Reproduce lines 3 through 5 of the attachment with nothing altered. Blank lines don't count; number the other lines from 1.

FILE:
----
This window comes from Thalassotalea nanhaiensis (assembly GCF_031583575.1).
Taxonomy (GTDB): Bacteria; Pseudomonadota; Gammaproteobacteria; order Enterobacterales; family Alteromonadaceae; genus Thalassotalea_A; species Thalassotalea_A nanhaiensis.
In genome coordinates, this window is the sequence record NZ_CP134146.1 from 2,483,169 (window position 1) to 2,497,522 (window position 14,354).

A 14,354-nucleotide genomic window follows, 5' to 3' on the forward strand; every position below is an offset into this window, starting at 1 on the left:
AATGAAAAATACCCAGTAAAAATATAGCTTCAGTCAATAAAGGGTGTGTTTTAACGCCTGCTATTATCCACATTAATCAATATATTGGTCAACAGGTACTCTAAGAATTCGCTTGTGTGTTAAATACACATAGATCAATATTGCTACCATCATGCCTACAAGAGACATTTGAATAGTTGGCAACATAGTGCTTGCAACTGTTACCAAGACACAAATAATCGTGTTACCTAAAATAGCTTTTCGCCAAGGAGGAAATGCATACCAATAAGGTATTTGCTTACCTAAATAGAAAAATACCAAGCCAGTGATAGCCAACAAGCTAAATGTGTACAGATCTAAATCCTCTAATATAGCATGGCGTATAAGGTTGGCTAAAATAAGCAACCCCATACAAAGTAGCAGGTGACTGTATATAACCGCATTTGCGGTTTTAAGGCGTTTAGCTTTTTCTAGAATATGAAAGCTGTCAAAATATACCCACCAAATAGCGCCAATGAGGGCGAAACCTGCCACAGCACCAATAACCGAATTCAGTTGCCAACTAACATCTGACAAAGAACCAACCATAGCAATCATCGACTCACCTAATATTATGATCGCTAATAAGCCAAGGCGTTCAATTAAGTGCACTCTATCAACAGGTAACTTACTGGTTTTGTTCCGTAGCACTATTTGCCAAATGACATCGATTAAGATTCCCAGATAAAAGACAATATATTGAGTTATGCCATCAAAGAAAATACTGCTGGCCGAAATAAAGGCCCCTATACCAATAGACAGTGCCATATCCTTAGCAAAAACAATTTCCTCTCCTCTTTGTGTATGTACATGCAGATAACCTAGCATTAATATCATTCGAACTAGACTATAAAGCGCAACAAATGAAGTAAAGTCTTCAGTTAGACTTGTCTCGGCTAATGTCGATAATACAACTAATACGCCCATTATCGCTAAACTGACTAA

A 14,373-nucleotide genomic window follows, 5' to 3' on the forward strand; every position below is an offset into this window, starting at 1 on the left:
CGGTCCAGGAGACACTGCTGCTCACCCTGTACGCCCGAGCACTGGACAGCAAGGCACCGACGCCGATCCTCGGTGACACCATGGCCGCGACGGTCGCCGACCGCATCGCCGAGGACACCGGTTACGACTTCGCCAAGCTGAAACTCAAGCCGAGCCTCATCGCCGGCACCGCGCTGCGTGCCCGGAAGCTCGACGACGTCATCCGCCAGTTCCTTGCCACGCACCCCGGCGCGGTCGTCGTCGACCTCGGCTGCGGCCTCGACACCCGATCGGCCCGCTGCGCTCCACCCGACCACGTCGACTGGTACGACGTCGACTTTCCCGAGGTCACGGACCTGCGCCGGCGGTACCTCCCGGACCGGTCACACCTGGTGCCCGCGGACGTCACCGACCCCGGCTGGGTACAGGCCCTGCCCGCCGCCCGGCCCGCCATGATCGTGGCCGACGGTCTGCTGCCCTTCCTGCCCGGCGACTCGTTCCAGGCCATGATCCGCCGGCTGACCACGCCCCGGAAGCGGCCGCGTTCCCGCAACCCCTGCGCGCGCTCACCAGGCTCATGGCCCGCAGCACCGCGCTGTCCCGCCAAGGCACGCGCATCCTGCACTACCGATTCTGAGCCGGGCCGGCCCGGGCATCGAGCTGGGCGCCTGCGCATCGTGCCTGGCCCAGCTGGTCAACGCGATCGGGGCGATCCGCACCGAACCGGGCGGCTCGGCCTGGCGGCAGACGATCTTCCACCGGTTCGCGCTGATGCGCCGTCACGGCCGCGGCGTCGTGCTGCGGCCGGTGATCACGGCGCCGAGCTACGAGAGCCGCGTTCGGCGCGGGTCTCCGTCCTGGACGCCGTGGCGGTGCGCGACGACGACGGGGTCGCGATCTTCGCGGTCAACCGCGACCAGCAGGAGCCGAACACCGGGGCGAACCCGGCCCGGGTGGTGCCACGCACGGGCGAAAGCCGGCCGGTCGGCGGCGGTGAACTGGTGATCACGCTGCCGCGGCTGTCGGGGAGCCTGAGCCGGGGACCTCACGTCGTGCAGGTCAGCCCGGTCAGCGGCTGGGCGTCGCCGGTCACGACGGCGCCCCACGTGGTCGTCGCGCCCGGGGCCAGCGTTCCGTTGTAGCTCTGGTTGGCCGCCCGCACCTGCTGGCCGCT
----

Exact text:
In genome coordinates, this window is the sequence record NZ_CP134146.1 from 2,483,169 (window position 1) to 2,497,522 (window position 14,354).

A 14,354-nucleotide genomic window follows, 5' to 3' on the forward strand; every position below is an offset into this window, starting at 1 on the left:
AATGAAAAATACCCAGTAAAAATATAGCTTCAGTCAATAAAGGGTGTGTTTTAACGCCTGCTATTATCCACATTAATCAATATATTGGTCAACAGGTACTCTAAGAATTCGCTTGTGTGTTAAATACACATAGATCAATATTGCTACCATCATGCCTACAAGAGACATTTGAATAGTTGGCAACATAGTGCTTGCAACTGTTACCAAGACACAAATAATCGTGTTACCTAAAATAGCTTTTCGCCAAGGAGGAAATGCATACCAATAAGGTATTTGCTTACCTAAATAGAAAAATACCAAGCCAGTGATAGCCAACAAGCTAAATGTGTACAGATCTAAATCCTCTAATATAGCATGGCGTATAAGGTTGGCTAAAATAAGCAACCCCATACAAAGTAGCAGGTGACTGTATATAACCGCATTTGCGGTTTTAAGGCGTTTAGCTTTTTCTAGAATATGAAAGCTGTCAAAATATACCCACCAAATAGCGCCAATGAGGGCGAAACCTGCCACAGCACCAATAACCGAATTCAGTTGCCAACTAACATCTGACAAAGAACCAACCATAGCAATCATCGACTCACCTAATATTATGATCGCTAATAAGCCAAGGCGTTCAATTAAGTGCACTCTATCAACAGGTAACTTACTGGTTTTGTTCCGTAGCACTATTTGCCAAATGACATCGATTAAGATTCCCAGATAAAAGACAATATATTGAGTTATGCCATCAAAGAAAATACTGCTGGCCGAAATAAAGGCCCCTATACCAATAGACAGTGCCATATCCTTAGCAAAAACAATTTCCTCTCCTCTTTGTGTATGTACATGCAGATAACCTAGCATTAATATCATTCGAACTAGACTATAAAGCGCAACAAATGAAGTAAAGTCTTCAGTTAGACTTGTCTCGGCTAATGTCGATAATACAACTAATACGCCCATTATCGCTAAACTGACTAA